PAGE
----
Why does Faith try to prevent Goodman Brown from going out? How does she try to encourage him not to go?

Expert Answers

An illustration of the letter 'A' in a speech bubbles

At the beginning of Nathaniel Hawthorne's “Young Goodman Brown,” the protagonist is about to set out on a journey late one day, and his wife, Faith, asks him not to go. She wants him to put off his journey until the morning and sleep in his bed that night. “A lone woman is troubled with such dreams and such thoughts,” she says, “that she's afeard of herself, sometimes.” Faith is apparently fearful of being left at home alone.

Goodman Brown tells Faith that he must go, and she responds that she hopes everything will be well when he returns. He agrees and assures her that no harm will come to her if she says her prayers and goes to bed at dusk.

This seems like a normal scenario of a young wife unsure of being home by herself overnight, but as the story progresses, we wonder if Faith might have another reason for not wanting her husband to travel that night. There is a mystery here, and Young Goodman Brown sees many strange things that night on the road, including, he thinks, his own wife involved in acts of witchcraft. We are never told if the horrifying scenes are real or if Young Goodman Brown only dreams them, yet he is never the same again, nor is his relationship with his wife ever characterized by loving affection after that night on the road.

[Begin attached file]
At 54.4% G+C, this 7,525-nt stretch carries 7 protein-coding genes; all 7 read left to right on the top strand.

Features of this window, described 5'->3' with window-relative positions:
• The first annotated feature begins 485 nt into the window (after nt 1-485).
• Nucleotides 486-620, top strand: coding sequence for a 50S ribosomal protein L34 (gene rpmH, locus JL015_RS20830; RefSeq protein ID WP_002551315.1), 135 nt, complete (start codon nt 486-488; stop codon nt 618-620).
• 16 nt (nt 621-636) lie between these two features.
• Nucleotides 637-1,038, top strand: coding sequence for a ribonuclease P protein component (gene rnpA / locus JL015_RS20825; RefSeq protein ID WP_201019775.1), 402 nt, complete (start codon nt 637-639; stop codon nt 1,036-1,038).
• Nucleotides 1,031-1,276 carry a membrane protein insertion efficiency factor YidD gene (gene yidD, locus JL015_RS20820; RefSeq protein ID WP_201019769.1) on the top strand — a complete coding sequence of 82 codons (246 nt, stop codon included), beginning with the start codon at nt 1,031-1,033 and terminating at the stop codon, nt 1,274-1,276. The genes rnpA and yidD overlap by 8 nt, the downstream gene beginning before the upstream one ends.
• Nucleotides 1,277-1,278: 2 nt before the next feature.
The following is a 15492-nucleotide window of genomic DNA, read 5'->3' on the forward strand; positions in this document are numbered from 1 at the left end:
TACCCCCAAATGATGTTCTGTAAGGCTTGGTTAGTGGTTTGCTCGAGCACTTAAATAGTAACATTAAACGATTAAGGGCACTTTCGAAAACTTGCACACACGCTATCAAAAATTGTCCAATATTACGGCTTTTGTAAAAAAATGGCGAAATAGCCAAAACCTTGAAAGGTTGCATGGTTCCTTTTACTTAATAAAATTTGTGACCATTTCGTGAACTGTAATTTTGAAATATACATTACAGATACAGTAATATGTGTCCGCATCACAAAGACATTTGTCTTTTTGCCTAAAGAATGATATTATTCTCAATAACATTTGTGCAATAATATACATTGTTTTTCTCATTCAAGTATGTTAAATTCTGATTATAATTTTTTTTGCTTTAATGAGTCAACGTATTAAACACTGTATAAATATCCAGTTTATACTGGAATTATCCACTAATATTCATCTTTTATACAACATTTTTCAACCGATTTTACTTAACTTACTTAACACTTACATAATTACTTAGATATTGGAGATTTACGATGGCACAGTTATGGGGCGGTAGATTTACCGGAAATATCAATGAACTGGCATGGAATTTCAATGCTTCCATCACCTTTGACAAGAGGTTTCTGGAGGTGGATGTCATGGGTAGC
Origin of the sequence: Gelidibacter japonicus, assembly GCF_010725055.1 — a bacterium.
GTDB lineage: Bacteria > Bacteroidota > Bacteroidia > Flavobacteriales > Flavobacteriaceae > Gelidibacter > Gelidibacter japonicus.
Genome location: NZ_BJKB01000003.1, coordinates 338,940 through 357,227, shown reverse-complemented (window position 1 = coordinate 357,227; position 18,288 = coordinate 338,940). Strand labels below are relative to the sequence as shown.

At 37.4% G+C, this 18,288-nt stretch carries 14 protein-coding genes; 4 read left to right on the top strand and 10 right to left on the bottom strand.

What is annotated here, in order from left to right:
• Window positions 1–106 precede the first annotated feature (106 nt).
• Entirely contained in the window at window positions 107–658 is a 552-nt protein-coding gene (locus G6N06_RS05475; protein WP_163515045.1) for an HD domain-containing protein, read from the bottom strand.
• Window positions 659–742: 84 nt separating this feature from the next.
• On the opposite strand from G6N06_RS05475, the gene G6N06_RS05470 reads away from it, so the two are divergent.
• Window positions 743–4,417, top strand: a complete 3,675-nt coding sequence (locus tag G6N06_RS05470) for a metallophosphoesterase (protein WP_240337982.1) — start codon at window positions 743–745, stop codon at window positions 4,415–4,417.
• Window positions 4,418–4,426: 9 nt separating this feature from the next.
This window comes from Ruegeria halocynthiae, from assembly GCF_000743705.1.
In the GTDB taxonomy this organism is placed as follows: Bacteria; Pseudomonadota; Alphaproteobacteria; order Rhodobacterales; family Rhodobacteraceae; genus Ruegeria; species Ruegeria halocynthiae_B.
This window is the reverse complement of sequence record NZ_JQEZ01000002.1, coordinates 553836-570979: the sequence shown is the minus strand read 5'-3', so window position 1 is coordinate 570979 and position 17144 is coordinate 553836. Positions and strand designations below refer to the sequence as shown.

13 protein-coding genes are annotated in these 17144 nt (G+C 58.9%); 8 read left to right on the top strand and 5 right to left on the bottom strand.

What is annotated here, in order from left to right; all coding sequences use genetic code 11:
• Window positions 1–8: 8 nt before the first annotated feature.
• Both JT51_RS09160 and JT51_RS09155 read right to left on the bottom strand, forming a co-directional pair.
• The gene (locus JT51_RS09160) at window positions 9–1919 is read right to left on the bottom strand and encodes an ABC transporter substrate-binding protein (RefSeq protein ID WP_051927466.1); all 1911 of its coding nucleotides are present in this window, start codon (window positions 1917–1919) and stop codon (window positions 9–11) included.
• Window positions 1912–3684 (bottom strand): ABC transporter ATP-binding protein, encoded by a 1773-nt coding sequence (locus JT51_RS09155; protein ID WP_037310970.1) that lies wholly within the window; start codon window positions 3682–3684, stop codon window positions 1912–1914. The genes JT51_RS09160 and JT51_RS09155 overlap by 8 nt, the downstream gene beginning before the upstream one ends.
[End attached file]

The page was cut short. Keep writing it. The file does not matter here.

Last Updated by eNotes Editorial on